Time Before Now, July 1883 – Vermonter Chester Arthur was president, ascending to the office following the assassination of James A. Garfield in 1881. The first telephone call from New York had been answered in Chicago and German-American clock maker, Ottar Mergenthaler, was perfecting the hot-metal linotype. Called the “new Guttenburg,” it could cast an entire line of type rather than requiring each letter to be hand-set. His invention changed publishing forever.
July 4, 1883
On this day, William F. “Buffalo Bill” Cody hosted the “Fourth of July Old Glory Blowout,” in North Platte, Nebraska, and his fame shot up like a Roman candle.
It was just the warm-up act for what would become Cody’s “Wild West Exposition” that reigned supreme amid a plethora of imitators for more than three decades. Touring throughout the U.S. and Europe, the outdoor extravaganza featured stars like sharpshooters Annie Oakley, her husband, Frank Butler, Calamity Jane, Chief Sitting Bull himself, along with 20 of his Lakota warriors.
A huge cast of performers re-enacted scenes from the Wild West; a Pony Express ride, Indian attacks and stage coach robberies. Cowboys performed rope tricks and cowgirls took aim at the ace of diamonds with their six shooters. The four-hour-long pageant ended with a finale depicting Custer’s Last Stand.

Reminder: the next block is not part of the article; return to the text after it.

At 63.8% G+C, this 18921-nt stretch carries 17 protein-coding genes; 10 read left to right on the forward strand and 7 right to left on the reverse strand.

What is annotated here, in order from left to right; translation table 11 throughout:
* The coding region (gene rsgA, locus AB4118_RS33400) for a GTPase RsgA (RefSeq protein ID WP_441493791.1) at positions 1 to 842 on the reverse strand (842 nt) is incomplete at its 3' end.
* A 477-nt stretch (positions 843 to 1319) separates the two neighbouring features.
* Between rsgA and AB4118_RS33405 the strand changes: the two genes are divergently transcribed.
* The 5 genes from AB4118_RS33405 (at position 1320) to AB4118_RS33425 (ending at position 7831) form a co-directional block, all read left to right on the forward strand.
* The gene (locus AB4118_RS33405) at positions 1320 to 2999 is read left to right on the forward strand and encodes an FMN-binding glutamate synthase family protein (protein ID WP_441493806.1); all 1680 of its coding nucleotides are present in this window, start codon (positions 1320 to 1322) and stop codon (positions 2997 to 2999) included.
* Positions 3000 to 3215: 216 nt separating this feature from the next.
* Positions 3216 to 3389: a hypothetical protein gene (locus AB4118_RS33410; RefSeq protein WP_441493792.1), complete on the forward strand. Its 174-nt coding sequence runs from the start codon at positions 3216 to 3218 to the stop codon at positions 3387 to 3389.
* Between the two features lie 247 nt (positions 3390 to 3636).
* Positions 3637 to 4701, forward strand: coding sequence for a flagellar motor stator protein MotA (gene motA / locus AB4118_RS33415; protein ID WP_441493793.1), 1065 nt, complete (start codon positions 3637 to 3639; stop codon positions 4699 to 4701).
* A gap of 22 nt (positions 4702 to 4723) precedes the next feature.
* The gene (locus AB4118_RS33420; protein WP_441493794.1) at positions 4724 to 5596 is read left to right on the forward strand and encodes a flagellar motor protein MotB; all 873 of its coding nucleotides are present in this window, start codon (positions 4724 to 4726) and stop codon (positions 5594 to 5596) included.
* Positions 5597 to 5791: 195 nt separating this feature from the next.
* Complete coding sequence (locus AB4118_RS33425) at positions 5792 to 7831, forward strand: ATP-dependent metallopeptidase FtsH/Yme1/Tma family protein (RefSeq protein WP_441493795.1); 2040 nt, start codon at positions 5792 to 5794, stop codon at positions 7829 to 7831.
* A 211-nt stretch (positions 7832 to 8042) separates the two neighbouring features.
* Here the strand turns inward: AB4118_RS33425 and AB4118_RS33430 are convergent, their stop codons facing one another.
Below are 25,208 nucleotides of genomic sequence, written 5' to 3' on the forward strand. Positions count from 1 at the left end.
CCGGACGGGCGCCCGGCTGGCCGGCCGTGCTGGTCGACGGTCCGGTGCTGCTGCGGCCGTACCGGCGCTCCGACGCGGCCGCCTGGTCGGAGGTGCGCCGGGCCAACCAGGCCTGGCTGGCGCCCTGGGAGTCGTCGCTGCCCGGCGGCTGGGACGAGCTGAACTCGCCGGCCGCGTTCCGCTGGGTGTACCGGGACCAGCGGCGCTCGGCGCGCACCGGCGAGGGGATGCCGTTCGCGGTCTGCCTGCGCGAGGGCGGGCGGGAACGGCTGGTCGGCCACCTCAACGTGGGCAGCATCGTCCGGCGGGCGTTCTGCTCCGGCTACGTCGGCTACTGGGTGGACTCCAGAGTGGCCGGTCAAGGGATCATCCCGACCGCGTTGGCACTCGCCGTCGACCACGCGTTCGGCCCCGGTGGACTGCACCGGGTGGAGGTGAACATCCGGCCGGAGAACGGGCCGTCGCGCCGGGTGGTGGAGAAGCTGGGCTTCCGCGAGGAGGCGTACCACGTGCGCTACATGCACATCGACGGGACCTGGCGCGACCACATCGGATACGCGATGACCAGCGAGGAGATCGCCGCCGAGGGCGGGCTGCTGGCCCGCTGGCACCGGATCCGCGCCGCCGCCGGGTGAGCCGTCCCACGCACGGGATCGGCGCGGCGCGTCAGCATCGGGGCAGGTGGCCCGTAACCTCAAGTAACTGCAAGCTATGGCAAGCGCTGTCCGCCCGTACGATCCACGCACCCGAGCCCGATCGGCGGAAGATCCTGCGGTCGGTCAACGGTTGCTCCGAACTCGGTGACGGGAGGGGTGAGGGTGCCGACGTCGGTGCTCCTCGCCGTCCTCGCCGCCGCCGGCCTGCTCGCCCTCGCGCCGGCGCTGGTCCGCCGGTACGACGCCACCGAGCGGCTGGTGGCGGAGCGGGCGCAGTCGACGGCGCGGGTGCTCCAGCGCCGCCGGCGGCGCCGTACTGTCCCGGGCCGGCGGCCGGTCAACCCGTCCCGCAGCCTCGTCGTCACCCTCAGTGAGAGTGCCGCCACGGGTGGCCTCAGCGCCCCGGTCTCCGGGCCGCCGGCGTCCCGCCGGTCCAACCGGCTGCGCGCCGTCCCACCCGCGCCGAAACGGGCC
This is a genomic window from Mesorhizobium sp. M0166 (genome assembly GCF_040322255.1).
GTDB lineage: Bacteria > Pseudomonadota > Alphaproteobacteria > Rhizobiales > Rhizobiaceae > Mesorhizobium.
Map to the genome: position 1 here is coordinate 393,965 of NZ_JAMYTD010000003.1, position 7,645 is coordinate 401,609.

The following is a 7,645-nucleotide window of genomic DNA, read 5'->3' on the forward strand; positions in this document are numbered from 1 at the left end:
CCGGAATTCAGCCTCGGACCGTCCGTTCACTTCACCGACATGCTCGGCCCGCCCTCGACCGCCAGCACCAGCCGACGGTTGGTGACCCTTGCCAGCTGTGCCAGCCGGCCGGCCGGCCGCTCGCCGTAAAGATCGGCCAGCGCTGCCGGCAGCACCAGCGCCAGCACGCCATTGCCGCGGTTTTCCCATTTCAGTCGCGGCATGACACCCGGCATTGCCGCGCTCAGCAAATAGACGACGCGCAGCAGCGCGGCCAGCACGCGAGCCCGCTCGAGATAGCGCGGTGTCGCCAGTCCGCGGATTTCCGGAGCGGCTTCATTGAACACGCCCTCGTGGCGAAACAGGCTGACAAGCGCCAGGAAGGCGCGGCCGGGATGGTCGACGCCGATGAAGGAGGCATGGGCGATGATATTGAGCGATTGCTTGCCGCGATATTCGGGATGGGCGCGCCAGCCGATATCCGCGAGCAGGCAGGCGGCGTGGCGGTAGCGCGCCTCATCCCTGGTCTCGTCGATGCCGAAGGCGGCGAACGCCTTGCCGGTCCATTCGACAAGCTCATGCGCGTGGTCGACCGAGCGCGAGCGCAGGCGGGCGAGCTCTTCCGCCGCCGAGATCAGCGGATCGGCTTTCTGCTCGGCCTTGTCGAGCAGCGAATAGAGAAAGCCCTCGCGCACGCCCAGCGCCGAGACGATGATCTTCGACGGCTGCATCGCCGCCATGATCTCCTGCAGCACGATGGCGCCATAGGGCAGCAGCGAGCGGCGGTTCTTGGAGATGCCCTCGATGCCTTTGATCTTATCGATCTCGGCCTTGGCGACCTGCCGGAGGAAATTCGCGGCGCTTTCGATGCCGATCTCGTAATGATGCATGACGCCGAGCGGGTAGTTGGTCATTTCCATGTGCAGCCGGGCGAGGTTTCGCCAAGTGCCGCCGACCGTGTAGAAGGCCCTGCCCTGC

Wild West show poster circa early 1900s
It thrilled crowds of thousands and much, but not all of the exhibition was authentic. Sitting Bull and many of the Native Americans appearing in the Custer re-enactment had actually participated in the Battle of the Little Big Horn and Calamity Jane, her best days behind her, portrayed a former version of herself.
Other segments, however, were simply “lets pretend.” While her feats with a gun were real, trick-shot Annie Oakley (right) was only sort of a Westerner, raised in Ohio. But other lady sharp- shooters appearing with Oakley, “Texas Girl” Lillian Ward was from Brooklyn. Another, May Lillie, was from Philadelphia. In addition, some of the content intentionally played to Eastern stereotypes of the frontier.
It was actually a reincarnation of Cody’s first stage appearance in “Scouts of the Prairie,” more than a decade earlier. Written and produced by the man who had made Cody a household name in his dime novels, New Yorker Ned Buntline, (right) it starred Cody, Texas Jack Omohundro and only briefly, Wild Bill Hickok. *See post for June 28.